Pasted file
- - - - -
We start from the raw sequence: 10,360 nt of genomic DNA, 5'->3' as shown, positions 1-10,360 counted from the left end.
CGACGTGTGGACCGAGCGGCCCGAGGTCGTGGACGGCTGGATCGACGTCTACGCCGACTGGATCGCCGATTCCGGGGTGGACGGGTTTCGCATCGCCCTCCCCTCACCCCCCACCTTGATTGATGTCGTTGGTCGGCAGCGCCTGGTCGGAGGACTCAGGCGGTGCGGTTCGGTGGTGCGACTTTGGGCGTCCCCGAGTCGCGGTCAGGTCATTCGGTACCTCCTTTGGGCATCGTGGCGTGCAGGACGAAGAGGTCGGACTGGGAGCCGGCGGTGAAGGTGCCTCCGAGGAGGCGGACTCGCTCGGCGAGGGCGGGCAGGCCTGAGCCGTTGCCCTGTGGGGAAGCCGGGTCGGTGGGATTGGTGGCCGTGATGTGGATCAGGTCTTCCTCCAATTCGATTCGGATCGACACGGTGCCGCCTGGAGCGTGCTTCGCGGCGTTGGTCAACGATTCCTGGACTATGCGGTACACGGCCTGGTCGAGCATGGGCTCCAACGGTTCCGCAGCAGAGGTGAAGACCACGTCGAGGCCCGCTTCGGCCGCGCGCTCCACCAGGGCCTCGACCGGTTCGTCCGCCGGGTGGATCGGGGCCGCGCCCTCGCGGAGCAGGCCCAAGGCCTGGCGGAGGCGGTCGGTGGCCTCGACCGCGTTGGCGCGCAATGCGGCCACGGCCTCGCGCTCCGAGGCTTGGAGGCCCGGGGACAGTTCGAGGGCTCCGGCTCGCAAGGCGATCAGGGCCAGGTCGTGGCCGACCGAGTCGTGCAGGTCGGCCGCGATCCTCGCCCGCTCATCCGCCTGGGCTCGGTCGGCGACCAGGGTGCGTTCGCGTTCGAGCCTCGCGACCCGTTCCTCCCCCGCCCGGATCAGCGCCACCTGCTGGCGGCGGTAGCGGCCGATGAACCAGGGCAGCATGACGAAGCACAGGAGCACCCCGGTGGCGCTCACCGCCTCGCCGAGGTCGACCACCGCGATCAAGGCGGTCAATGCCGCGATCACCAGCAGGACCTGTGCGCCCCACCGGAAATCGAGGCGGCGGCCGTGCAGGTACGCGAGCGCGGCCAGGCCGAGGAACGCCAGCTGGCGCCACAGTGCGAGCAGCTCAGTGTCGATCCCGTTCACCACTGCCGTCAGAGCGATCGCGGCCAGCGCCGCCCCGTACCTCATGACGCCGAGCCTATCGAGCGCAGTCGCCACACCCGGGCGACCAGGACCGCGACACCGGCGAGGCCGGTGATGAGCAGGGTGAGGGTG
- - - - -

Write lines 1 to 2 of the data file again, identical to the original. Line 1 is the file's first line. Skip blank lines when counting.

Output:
We start from the raw sequence: 10,360 nt of genomic DNA, 5'->3' as shown, positions 1-10,360 counted from the left end.
CGACGTGTGGACCGAGCGGCCCGAGGTCGTGGACGGCTGGATCGACGTCTACGCCGACTGGATCGCCGATTCCGGGGTGGACGGGTTTCGCATCGCCCTCCCCTCACCCCCCACCTTGATTGATGTCGTTGGTCGGCAGCGCCTGGTCGGAGGACTCAGGCGGTGCGGTTCGGTGGTGCGACTTTGGGCGTCCCCGAGTCGCGGTCAGGTCATTCGGTACCTCCTTTGGGCATCGTGGCGTGCAGGACGAAGAGGTCGGACTGGGAGCCGGCGGTGAAGGTGCCTCCGAGGAGGCGGACTCGCTCGGCGAGGGCGGGCAGGCCTGAGCCGTTGCCCTGTGGGGAAGCCGGGTCGGTGGGATTGGTGGCCGTGATGTGGATCAGGTCTTCCTCCAATTCGATTCGGATCGACACGGTGCCGCCTGGAGCGTGCTTCGCGGCGTTGGTCAACGATTCCTGGACTATGCGGTACACGGCCTGGTCGAGCATGGGCTCCAACGGTTCCGCAGCAGAGGTGAAGACCACGTCGAGGCCCGCTTCGGCCGCGCGCTCCACCAGGGCCTCGACCGGTTCGTCCGCCGGGTGGATCGGGGCCGCGCCCTCGCGGAGCAGGCCCAAGGCCTGGCGGAGGCGGTCGGTGGCCTCGACCGCGTTGGCGCGCAATGCGGCCACGGCCTCGCGCTCCGAGGCTTGGAGGCCCGGGGACAGTTCGAGGGCTCCGGCTCGCAAGGCGATCAGGGCCAGGTCGTGGCCGACCGAGTCGTGCAGGTCGGCCGCGATCCTCGCCCGCTCATCCGCCTGGGCTCGGTCGGCGACCAGGGTGCGTTCGCGTTCGAGCCTCGCGACCCGTTCCTCCCCCGCCCGGATCAGCGCCACCTGCTGGCGGCGGTAGCGGCCGATGAACCAGGGCAGCATGACGAAGCACAGGAGCACCCCGGTGGCGCTCACCGCCTCGCCGAGGTCGACCACCGCGATCAAGGCGGTCAATGCCGCGATCACCAGCAGGACCTGTGCGCCCCACCGGAAATCGAGGCGGCGGCCGTGCAGGTACGCGAGCGCGGCCAGGCCGAGGAACGCCAGCTGGCGCCACAGTGCGAGCAGCTCAGTGTCGATCCCGTTCACCACTGCCGTCAGAGCGATCGCGGCCAGCGCCGCCCCGTACCTCATGACGCCGAGCCTATCGAGCGCAGTCGCCACACCCGGGCGACCAGGACCGCGACACCGGCGAGGCCGGTGATGAGCAGGGTGAGGGTG